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Matawa chiefs push back against U.S. military agenda in the Ring of Fire

First Nation leaders demand a big say over any industrial development on their James Bay homelands
(Webequie Supply Road photo)

Toronto media reports about talks between the U.S. military, mining interests and government about funding development in the Ring of Fire has angered Indigenous communities in Ontario’s Far North.

The leadership of the Matawa First Nations are asserting their sovereignty, rights and jurisdiction over their traditional territories in the mineral-rich James Bay region. Chiefs from across Ontario met this week at their fall assembly in Toronto and are lending their support.

In a news release, the Matawa Chiefs’ Council contend that while Queen’s Park, Ottawa and Washington are devising their “resource development agendas” to develop a domestic critical minerals supply chain for their strategic and national security interests, the rights and interests of the James Bay communities will not be ignored.

“The agenda must be First Nations-driven and not determined by government, industry and environmental interests only,” said Marten Falls Chief Bruce Achneepineskum in a statement. His community is one of two proponents of a road network into the remote area of the province.

The signatories to a statement released by Matawa include communities supporting industrial development in the Ring of Fire and those against.

The council represents nine Indigenous communities in northwestern Ontario and the area of the James Bay region where, potentially, road-building and mine construction could take place in an area that has never had industrial development. Engineering and environmental assessments are currently underway.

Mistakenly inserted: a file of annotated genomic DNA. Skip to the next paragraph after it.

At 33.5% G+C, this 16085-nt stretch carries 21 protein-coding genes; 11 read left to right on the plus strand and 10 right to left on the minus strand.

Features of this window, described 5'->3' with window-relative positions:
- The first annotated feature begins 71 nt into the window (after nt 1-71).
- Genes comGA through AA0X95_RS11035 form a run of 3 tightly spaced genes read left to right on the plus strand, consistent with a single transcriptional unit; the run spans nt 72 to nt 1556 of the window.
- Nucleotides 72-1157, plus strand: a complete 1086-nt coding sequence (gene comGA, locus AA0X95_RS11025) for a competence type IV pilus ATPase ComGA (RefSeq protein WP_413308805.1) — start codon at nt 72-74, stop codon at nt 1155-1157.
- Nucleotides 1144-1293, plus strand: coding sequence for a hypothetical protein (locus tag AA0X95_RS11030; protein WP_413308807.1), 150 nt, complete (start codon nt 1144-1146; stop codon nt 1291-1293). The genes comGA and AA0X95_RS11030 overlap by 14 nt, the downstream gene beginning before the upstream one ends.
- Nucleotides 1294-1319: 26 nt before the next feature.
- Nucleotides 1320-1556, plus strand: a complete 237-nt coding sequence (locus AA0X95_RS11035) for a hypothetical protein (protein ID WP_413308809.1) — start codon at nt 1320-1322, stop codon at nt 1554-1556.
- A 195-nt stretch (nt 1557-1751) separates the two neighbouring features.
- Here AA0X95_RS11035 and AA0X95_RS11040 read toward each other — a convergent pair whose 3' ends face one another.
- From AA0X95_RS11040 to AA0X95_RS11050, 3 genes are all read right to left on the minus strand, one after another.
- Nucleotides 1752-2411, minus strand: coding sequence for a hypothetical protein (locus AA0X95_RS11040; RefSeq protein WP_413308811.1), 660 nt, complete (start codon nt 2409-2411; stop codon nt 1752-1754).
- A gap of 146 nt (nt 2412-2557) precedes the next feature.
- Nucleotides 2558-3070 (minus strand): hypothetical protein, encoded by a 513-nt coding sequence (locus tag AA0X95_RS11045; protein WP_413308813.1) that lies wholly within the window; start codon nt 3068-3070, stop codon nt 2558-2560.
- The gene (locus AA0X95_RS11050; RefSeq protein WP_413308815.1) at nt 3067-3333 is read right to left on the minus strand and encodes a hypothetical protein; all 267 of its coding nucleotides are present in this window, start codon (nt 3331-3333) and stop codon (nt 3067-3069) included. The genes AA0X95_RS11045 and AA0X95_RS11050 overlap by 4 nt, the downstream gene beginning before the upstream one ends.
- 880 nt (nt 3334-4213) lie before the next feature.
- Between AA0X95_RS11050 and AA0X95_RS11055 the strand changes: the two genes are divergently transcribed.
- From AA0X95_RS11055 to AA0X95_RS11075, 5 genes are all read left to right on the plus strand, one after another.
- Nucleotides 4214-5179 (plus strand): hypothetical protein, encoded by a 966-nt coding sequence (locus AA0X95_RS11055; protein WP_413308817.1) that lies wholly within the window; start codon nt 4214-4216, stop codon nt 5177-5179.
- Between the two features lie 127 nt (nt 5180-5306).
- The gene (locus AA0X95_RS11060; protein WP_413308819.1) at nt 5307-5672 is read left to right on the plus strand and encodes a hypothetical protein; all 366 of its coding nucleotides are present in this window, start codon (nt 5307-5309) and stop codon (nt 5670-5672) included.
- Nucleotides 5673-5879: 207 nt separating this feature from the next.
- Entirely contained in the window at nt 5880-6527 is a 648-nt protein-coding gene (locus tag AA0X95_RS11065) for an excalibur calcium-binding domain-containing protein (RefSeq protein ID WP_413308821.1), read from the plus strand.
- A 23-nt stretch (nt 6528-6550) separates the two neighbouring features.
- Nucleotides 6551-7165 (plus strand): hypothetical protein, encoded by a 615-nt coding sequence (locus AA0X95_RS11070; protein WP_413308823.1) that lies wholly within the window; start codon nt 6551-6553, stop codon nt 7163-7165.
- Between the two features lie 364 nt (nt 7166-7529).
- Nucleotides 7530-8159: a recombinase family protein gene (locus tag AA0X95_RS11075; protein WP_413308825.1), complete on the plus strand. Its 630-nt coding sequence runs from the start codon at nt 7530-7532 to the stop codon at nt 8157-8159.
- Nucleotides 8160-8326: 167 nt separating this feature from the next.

In a statement, Neskantaga First Nation Chief Wayne Moonias said, “as rights holders in our homelands,” it is “imperative” that the voices of his membership and their community protocols be respected.

“First Nations are waiting for the Government of Canada and the Province of Ontario to demonstrate the proper respect and for an appropriate government-to-government relationship and dialogue to be established,” Moonias said in a news release.

In one media report, discussions with the Pentagon was acknowledged by Wyloo Metals chief executive Luca Giacovazzi. Australian-based Wyloo is the parent company of the former Noront Resources, now dubbed Ring of Fire Metals, the most advanced exploration company operating in the region.

Media reports say these discussions are related to the Biden Administration’s eagerness to establish a North American supply chain of critical minerals like nickel, copper and platinum group metals that feed the electric vehicle battery manufacturers and the high tech industry to counter international threats from China.

Eabametoong Chief Sol Atlookan said the rights and interests of his members “will be respected,” especially if road and mine development presents risks that changes their homelands. He wants a new approach with “shared decision-making and real commitment to positive generational change driven by our people.”

In the statement, the Matawa Chiefs Council said with the constantly evolving situation with the Ring of Fire, they reserve the right to “continually reassess positions and statements as required in order to protect and implement the rights and interests of their members”